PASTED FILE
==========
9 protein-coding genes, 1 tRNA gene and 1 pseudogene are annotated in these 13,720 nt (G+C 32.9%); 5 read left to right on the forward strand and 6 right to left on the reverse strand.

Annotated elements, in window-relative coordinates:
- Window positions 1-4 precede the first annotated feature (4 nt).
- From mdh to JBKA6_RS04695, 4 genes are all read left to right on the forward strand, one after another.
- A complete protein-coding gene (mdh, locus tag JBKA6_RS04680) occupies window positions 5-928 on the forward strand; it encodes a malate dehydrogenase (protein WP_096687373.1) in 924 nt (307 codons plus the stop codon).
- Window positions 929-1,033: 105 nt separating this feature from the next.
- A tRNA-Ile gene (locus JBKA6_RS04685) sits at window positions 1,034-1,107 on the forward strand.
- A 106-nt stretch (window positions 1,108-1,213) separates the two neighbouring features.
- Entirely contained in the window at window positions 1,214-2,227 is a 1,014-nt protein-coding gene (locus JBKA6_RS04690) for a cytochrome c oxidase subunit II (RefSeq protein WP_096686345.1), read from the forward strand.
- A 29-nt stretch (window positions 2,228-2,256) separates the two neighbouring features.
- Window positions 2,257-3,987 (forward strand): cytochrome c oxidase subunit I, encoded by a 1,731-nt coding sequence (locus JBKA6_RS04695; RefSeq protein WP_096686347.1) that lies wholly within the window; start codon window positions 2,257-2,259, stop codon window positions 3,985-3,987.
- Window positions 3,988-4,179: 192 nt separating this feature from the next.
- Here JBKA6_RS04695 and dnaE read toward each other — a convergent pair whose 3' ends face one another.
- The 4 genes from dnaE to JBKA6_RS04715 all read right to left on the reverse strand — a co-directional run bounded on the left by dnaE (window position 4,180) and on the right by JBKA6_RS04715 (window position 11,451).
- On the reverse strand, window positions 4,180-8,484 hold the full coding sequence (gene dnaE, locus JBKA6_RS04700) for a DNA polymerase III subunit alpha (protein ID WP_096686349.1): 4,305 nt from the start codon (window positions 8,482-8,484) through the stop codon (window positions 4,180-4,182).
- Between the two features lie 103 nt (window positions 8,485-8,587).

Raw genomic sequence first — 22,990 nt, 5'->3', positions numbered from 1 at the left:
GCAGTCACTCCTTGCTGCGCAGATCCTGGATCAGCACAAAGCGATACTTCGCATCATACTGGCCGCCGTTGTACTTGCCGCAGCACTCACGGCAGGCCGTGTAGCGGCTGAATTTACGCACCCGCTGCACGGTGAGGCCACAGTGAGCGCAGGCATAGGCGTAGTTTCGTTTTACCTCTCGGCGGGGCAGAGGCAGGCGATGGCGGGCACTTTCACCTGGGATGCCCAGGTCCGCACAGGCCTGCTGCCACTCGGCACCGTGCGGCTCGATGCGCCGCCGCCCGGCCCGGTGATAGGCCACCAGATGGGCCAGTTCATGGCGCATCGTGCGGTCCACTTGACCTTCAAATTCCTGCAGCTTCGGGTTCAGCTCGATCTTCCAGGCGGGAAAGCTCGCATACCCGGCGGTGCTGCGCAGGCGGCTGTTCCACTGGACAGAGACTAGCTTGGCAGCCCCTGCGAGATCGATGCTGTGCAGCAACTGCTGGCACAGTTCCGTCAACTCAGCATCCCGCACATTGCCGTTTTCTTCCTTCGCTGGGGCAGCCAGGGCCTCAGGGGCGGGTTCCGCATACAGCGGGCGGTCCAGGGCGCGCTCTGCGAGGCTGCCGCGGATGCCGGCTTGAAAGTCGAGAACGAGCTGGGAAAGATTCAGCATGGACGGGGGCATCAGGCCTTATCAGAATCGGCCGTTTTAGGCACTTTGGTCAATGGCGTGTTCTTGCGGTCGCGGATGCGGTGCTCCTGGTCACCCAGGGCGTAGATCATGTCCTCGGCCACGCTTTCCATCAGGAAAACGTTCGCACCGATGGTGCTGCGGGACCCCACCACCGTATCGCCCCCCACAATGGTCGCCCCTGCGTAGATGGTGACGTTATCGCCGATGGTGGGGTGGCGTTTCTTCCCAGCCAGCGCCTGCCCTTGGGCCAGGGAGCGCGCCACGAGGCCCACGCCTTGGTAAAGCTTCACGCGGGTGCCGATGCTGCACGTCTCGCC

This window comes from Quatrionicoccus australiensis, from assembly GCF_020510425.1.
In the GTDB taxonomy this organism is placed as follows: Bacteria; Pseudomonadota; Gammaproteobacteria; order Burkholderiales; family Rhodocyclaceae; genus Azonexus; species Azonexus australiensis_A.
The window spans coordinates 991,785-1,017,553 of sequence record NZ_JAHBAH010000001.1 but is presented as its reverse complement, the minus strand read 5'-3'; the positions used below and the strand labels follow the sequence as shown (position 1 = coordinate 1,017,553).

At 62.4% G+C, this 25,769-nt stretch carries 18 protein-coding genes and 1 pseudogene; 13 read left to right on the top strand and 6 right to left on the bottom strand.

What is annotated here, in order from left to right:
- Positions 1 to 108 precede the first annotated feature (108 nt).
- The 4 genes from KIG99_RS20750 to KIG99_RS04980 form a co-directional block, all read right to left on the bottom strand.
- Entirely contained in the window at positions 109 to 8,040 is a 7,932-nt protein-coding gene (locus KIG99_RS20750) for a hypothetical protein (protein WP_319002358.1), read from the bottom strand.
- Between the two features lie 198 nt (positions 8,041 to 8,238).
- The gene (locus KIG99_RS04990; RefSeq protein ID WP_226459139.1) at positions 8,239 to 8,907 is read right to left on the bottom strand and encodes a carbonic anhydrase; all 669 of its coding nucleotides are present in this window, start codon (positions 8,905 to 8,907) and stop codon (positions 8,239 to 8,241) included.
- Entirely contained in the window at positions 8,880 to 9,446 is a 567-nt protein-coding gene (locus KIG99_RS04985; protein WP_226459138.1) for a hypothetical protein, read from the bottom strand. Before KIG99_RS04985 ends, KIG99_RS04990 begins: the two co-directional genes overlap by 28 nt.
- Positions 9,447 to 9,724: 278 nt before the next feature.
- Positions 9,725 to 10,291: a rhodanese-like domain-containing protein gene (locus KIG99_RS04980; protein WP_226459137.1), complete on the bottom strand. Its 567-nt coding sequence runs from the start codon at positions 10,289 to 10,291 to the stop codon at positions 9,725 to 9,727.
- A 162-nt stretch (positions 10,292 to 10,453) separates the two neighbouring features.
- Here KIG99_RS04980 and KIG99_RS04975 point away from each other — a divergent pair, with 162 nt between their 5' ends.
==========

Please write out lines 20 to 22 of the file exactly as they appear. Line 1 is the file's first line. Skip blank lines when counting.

In the GTDB taxonomy this organism is placed as follows: Bacteria; Pseudomonadota; Gammaproteobacteria; order Burkholderiales; family Rhodocyclaceae; genus Azonexus; species Azonexus australiensis_A.
The window spans coordinates 991,785-1,017,553 of sequence record NZ_JAHBAH010000001.1 but is presented as its reverse complement, the minus strand read 5'-3'; the positions used below and the strand labels follow the sequence as shown (position 1 = coordinate 1,017,553).

At 62.4% G+C, this 25,769-nt stretch carries 18 protein-coding genes and 1 pseudogene; 13 read left to right on the top strand and 6 right to left on the bottom strand.